Okaloosa Commissioners Consider Resolution Opposing Mid-East Refugees
Okaloosa County Commissioners are in the process of drafting a resolution that would voice opposition to relocating Middle East Conflict Zone refugees to the county. However, board members have asked staff to rework the language in the resolution before bringing it back for consideration at their next meeting.
The item was initially put on the agenda by Commissioner Trey Goodwin.
“I have a grave concern about the safety and security of our citizens, our residents, in particular in Okaloosa County with the military assets we have as well as Floridians and Americans at large,” said Goodwin.
Goodwin says he brought the proposed resolution to the board after hearing from a number of citizens, expressing similar concerns regarding the resettling of Iraqi and Syrian refugees in Florida.
“What the point and the purpose is here, is to send a message or a statement to our state and federal leadership letting them know that Okaloosa County finds that national security and the security of our county and state to be one of the upmost priorities," Goodwin said. "We’re concerned about our borders and we’re concerned about the vetting processes that may be available to bring in potential refugees.”
To date, less than 200 of the 2,000 refugees resettled in the U.S. in the past few years are in Florida. During a recent visit to Pensacola, Senator Bill Nelson (D-Orlando) said he was comfortable with the vetting process and okay with plans to resettle an additional 425 in the sunshine state.
Nevertheless, Goodwin says there’s still reluctance among locally elected officials, not just in Okaloosa, but across the region and beyond.
“Escambia has already passed a similar, and Bay County has as well. I know Santa Rosa County is considering one. Hopefully all 67 counties in Florida will do something similar and other local jurisdictions and other states. “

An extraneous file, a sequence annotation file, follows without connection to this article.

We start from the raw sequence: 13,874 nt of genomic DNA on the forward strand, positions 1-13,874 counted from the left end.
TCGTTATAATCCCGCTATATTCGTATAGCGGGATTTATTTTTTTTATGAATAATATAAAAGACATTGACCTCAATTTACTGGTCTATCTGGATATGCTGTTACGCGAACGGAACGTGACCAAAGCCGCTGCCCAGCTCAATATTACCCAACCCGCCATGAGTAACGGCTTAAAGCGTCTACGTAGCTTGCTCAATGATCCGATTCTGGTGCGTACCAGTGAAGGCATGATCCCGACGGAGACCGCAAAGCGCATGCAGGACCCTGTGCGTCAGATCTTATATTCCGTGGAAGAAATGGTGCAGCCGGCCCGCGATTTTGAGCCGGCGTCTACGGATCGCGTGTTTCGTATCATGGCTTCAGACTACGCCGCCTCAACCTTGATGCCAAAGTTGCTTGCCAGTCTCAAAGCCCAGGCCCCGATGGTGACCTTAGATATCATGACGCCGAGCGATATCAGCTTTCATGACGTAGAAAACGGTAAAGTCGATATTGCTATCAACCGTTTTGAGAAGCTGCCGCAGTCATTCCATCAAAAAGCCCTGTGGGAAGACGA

“I would prefer a resolution that first notes the fact that we do intend to be helpful to the rest of the world. We do intend to be participatory in this crisis," said Commission Chairman Nathan Boyles, who wasn’t comfortable with how the resolution was worded.
“We’re not saying that we don’t want to help but we’re saying that because we want to do so in such a way that is protective of our own security and our own homeland. To simply express it in this manner is to essentially say we’re going to be isolationists which I think we have several hundred years of history saying that’s precisely not what we are as America."
Also in favor of rewording the resolution is District 1 Commissioner Wayne Harris. Harris says it’s a bit beyond the scope of the commission to make such a profound decision, however the county should convey their stand on the issue to state officials.
“As been proven in the past, Cuban refugees and I believe Haitian refugees were put here by the federal government," said Harris. "We can’t control that. But, I think what it does do is give credence to our governor saying no. And to me, that’s all it does.”
The resolution will be back up for discussion at the next County Commission meeting on Tuesday, Dec. 15.